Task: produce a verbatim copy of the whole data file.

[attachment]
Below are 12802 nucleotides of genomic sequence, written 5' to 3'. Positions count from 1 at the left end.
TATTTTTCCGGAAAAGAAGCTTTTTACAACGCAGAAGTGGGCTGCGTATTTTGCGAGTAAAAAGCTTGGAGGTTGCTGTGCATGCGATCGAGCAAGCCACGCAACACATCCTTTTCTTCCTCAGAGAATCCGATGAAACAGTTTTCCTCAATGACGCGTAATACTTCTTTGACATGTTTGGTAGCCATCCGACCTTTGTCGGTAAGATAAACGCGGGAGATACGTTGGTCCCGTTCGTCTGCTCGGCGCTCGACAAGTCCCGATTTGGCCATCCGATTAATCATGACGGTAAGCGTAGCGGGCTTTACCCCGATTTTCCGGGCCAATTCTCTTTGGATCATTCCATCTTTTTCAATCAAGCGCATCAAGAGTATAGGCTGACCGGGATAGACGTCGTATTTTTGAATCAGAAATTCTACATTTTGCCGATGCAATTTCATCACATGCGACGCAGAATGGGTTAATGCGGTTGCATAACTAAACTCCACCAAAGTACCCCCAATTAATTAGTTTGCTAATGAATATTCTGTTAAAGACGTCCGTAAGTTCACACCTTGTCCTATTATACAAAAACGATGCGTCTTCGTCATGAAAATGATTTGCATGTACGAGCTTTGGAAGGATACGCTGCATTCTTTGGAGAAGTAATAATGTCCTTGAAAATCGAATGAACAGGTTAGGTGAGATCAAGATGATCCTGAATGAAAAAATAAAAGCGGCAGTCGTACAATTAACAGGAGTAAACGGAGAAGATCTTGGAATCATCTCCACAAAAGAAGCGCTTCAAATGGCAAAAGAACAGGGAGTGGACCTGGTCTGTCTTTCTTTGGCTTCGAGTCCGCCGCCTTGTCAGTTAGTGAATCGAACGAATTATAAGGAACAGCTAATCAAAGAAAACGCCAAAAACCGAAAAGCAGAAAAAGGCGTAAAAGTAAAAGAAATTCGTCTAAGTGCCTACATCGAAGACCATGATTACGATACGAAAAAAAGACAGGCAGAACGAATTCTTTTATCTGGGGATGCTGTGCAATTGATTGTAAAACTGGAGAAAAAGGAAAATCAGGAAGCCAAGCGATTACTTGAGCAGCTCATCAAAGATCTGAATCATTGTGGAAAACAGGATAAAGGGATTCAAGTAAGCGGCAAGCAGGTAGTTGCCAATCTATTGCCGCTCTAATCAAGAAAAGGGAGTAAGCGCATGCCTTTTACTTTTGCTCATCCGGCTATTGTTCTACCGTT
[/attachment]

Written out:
Below are 12802 nucleotides of genomic sequence, written 5' to 3'. Positions count from 1 at the left end.
TATTTTTCCGGAAAAGAAGCTTTTTACAACGCAGAAGTGGGCTGCGTATTTTGCGAGTAAAAAGCTTGGAGGTTGCTGTGCATGCGATCGAGCAAGCCACGCAACACATCCTTTTCTTCCTCAGAGAATCCGATGAAACAGTTTTCCTCAATGACGCGTAATACTTCTTTGACATGTTTGGTAGCCATCCGACCTTTGTCGGTAAGATAAACGCGGGAGATACGTTGGTCCCGTTCGTCTGCTCGGCGCTCGACAAGTCCCGATTTGGCCATCCGATTAATCATGACGGTAAGCGTAGCGGGCTTTACCCCGATTTTCCGGGCCAATTCTCTTTGGATCATTCCATCTTTTTCAATCAAGCGCATCAAGAGTATAGGCTGACCGGGATAGACGTCGTATTTTTGAATCAGAAATTCTACATTTTGCCGATGCAATTTCATCACATGCGACGCAGAATGGGTTAATGCGGTTGCATAACTAAACTCCACCAAAGTACCCCCAATTAATTAGTTTGCTAATGAATATTCTGTTAAAGACGTCCGTAAGTTCACACCTTGTCCTATTATACAAAAACGATGCGTCTTCGTCATGAAAATGATTTGCATGTACGAGCTTTGGAAGGATACGCTGCATTCTTTGGAGAAGTAATAATGTCCTTGAAAATCGAATGAACAGGTTAGGTGAGATCAAGATGATCCTGAATGAAAAAATAAAAGCGGCAGTCGTACAATTAACAGGAGTAAACGGAGAAGATCTTGGAATCATCTCCACAAAAGAAGCGCTTCAAATGGCAAAAGAACAGGGAGTGGACCTGGTCTGTCTTTCTTTGGCTTCGAGTCCGCCGCCTTGTCAGTTAGTGAATCGAACGAATTATAAGGAACAGCTAATCAAAGAAAACGCCAAAAACCGAAAAGCAGAAAAAGGCGTAAAAGTAAAAGAAATTCGTCTAAGTGCCTACATCGAAGACCATGATTACGATACGAAAAAAAGACAGGCAGAACGAATTCTTTTATCTGGGGATGCTGTGCAATTGATTGTAAAACTGGAGAAAAAGGAAAATCAGGAAGCCAAGCGATTACTTGAGCAGCTCATCAAAGATCTGAATCATTGTGGAAAACAGGATAAAGGGATTCAAGTAAGCGGCAAGCAGGTAGTTGCCAATCTATTGCCGCTCTAATCAAGAAAAGGGAGTAAGCGCATGCCTTTTACTTTTGCTCATCCGGCTATTGTTCTACCGTT